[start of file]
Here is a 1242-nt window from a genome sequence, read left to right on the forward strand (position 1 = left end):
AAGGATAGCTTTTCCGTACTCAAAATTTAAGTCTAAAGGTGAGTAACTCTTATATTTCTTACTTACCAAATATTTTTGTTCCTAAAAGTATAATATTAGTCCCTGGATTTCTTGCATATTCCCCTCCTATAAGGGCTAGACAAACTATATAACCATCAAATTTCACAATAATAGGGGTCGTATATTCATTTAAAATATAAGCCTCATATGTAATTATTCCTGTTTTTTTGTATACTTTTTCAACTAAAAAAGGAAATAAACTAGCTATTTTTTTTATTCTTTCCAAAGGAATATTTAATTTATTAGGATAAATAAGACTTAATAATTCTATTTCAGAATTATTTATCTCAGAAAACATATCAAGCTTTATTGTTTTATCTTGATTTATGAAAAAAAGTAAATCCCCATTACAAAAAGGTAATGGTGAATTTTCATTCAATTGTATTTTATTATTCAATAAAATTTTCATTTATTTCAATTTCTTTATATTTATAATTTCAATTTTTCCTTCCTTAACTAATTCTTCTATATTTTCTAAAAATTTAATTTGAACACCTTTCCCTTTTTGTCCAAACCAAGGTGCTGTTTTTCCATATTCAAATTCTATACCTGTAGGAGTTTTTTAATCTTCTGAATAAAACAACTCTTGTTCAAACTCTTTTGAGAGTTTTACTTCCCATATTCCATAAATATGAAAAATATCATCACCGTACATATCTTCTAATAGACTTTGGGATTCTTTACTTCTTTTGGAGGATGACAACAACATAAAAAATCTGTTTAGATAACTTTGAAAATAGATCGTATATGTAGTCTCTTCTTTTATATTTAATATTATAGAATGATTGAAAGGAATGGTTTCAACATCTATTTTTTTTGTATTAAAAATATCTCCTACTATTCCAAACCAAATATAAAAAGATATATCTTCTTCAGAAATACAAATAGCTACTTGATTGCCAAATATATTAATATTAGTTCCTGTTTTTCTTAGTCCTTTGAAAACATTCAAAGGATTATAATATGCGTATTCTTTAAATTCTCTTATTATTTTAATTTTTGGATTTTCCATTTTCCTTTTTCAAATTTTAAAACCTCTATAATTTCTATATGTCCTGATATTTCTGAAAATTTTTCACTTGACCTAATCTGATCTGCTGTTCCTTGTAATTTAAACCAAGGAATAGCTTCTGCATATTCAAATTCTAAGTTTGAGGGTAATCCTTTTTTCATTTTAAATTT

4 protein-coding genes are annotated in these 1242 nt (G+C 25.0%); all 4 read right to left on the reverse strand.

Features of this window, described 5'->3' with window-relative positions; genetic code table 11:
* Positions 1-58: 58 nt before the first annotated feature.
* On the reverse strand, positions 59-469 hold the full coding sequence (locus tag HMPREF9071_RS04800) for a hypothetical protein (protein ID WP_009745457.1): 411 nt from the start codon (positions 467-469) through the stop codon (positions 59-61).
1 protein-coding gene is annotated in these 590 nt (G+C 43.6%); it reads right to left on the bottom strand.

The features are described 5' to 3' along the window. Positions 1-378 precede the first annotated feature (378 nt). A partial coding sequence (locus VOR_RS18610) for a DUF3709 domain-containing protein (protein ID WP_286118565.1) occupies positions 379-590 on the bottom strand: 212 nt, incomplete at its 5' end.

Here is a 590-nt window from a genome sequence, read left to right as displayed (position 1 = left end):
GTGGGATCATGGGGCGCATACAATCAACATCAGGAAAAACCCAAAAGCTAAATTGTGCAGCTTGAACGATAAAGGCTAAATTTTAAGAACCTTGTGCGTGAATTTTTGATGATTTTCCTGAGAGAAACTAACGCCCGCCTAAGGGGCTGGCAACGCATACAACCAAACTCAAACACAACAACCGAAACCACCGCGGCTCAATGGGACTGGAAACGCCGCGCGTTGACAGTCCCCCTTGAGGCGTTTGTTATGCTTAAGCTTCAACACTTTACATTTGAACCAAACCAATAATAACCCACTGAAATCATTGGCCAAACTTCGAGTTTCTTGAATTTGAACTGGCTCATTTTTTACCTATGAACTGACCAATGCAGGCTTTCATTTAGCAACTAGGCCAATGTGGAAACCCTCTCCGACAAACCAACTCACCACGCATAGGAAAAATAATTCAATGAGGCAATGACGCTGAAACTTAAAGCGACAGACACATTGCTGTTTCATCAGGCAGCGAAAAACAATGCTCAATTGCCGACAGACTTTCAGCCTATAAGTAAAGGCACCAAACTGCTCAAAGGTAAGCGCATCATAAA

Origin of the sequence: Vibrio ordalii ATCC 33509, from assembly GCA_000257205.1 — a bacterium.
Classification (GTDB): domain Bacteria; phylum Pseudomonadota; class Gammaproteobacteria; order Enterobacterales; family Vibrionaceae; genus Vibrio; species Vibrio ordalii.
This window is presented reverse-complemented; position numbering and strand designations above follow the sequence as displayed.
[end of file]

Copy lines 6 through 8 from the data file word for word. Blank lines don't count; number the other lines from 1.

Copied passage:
* On the reverse strand, positions 59-469 hold the full coding sequence (locus tag HMPREF9071_RS04800) for a hypothetical protein (protein ID WP_009745457.1): 411 nt from the start codon (positions 467-469) through the stop codon (positions 59-61).
1 protein-coding gene is annotated in these 590 nt (G+C 43.6%); it reads right to left on the bottom strand.

The features are described 5' to 3' along the window. Positions 1-378 precede the first annotated feature (378 nt). A partial coding sequence (locus VOR_RS18610) for a DUF3709 domain-containing protein (protein ID WP_286118565.1) occupies positions 379-590 on the bottom strand: 212 nt, incomplete at its 5' end.